Does the simulation pit the two opponents against each other only once or is it run multiple times? If you're allowed to save state between runs and there are a lot of runs for each pairing, consider a simple ranking heuristic. You have a list of strategies, each equally weighted. Select a strategy using a weighted probability function, which will at first choose randomly. Each time a strategy wins, increase its weight; each time a strategy loses, decrease its weight. Given enough runs your strategy selection will be optimal.

If your opponents are clever, you may want your increase/decrease function or your weighted probability function to be asymptotic or capped so that your AI does not become too predictable. If you can't save state, still consider using more than one strategy and just always pick randomly.

Is the environment real time or turn-based? If it is real time, choose a simple strategy that will have fast performance even in the naive implementation. You do not have time to do much code optimization. If it is turn-based, then do not worry about efficient implementation: just code it in a straightforward and verifiably correct way. Premature optimization is the root of many kinds of evil, especially in a fragile language like assembly.

In your testing, consider 'goldfishing' your strategies: that is, play them against a goldfish AI, which just does the bare minimum necessary to play according to the rules. In your case a couple of goldfish to test against are an AI that does nothing and an AI that moves randomly but legally. These are easy to code and ensure that your AI won't get tripped up by an opponent that crashes, gets stuck, or behaves erratically. Goldfishing can also be a quick and dirty way to rate various strategies: how quickly does a given strategy win against the goldfish?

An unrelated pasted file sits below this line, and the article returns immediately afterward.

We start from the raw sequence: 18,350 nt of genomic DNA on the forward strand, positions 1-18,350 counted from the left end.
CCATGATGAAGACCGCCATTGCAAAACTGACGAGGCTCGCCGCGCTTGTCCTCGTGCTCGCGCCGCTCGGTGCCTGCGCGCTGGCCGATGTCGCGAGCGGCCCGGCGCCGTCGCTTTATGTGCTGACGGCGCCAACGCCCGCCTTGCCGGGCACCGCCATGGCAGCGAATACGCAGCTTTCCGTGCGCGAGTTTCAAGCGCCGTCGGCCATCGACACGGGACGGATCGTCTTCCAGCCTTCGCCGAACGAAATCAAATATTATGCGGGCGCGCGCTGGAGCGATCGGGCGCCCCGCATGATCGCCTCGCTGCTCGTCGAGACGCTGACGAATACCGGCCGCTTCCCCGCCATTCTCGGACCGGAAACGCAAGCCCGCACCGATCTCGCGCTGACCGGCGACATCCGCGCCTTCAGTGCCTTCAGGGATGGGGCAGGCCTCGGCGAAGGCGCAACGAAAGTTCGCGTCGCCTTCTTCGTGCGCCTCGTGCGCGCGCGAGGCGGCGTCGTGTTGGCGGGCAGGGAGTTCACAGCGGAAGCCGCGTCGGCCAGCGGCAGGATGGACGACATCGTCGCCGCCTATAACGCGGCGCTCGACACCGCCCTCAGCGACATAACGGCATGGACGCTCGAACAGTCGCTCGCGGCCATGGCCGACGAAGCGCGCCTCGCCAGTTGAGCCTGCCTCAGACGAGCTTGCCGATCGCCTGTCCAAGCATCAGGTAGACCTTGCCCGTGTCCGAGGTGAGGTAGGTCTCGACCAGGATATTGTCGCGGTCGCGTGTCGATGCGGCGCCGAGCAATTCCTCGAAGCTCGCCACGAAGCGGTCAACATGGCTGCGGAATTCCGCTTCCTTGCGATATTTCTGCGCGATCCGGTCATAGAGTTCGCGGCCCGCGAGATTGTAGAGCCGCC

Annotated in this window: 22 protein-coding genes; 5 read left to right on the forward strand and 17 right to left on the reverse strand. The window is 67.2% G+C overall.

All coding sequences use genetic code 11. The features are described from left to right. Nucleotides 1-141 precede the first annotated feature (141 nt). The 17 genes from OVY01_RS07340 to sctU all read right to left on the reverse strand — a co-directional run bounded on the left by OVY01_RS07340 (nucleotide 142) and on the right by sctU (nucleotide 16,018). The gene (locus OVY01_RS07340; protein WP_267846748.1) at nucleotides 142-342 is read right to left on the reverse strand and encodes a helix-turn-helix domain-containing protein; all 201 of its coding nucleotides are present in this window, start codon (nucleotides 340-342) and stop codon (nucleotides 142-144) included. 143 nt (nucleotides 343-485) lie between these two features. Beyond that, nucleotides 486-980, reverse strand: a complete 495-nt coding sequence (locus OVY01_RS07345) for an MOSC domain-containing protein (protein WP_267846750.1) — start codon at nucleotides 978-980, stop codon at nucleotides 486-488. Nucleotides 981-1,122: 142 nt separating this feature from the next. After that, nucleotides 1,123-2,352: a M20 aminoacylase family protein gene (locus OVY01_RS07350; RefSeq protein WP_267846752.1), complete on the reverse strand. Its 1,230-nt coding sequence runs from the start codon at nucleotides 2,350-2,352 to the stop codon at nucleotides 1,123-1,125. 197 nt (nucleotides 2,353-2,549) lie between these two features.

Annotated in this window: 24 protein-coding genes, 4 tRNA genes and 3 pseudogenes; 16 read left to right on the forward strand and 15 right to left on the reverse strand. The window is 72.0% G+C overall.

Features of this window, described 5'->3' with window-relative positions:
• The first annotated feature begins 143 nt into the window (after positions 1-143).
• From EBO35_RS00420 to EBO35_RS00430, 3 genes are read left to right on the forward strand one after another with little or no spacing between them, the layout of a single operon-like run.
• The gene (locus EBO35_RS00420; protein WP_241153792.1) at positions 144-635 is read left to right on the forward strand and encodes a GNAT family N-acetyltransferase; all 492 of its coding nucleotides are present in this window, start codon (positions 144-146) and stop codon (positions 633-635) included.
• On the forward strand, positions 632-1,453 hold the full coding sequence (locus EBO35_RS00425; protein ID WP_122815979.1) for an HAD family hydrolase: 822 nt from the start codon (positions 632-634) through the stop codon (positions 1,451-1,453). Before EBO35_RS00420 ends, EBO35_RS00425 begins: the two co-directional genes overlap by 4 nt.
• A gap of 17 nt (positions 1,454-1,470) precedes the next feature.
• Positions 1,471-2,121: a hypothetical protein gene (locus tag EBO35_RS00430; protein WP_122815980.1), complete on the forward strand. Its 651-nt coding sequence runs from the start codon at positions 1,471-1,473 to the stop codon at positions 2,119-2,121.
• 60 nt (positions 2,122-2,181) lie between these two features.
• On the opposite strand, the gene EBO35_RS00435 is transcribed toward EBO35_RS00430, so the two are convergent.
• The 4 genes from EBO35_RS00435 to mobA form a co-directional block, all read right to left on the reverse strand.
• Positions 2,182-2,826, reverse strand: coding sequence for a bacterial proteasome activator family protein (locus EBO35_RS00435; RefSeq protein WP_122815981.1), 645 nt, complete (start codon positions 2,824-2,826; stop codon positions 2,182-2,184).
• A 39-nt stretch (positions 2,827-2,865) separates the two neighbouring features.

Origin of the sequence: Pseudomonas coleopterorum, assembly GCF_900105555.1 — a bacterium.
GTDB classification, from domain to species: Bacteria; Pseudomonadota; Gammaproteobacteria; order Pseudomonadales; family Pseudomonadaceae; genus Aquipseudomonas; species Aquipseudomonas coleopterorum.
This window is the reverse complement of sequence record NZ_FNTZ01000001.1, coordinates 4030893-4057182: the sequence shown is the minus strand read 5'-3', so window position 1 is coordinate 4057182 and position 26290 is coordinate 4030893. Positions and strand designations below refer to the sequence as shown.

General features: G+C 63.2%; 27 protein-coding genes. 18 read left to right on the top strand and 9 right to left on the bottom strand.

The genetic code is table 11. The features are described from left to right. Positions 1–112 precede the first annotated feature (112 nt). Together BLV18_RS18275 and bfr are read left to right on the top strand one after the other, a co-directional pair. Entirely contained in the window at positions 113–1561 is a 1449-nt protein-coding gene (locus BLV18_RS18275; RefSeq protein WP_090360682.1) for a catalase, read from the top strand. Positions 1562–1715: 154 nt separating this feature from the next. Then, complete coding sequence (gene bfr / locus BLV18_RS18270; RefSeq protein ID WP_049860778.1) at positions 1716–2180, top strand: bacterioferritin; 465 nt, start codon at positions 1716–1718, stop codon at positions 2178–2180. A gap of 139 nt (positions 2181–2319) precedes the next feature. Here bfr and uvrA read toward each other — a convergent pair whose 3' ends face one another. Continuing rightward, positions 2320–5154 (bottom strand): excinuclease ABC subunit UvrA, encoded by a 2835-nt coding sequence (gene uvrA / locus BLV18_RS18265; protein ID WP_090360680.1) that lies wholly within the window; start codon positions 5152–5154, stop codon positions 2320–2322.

Of course, be sure to test your AI against itself, especially if you develop multiple strategies.
posted by jedicus at 5:59 PM on May 3, 2009

First, testing an AI is difficult. If you are not careful, you will waste all your time staring at your bots wondering if they are being clever or stupid and whether it's a bug. Then coding anything in assembly is extremely hard. Considering these two sources of difficulty, I advise you be humble about the amount of smart you will be able to code into your robot.

Design something very simple, then spend some time making it simpler. Then implement it in the most straightforward way possible, and writing as many unit tests as you can manage as go along.
posted by gmarceau at 7:30 PM on May 3, 2009

Response by poster: We got in the semifinal round and won 2/4 matches (lose two and you're eliminated). I think that puts us in the top 10. As many of you guys said, it's tough to do anything clever when you're working in assembly. But our bot was thoroughly tested and worked smoothly, unlike many of our competitors. I think the winners just unrolled a whole bunch of code to minimize memory accesses.

Thanks for the links (I esp. enjoyed that article about Core Wars).

Ooh, and this was for the SPIMbot competition (PDF) for my CS232 class. If you guys get any clever ideas from reading that, I'm still interested! The competition/submission is over now.
posted by theiconoclast31 at 1:15 PM on May 7, 2009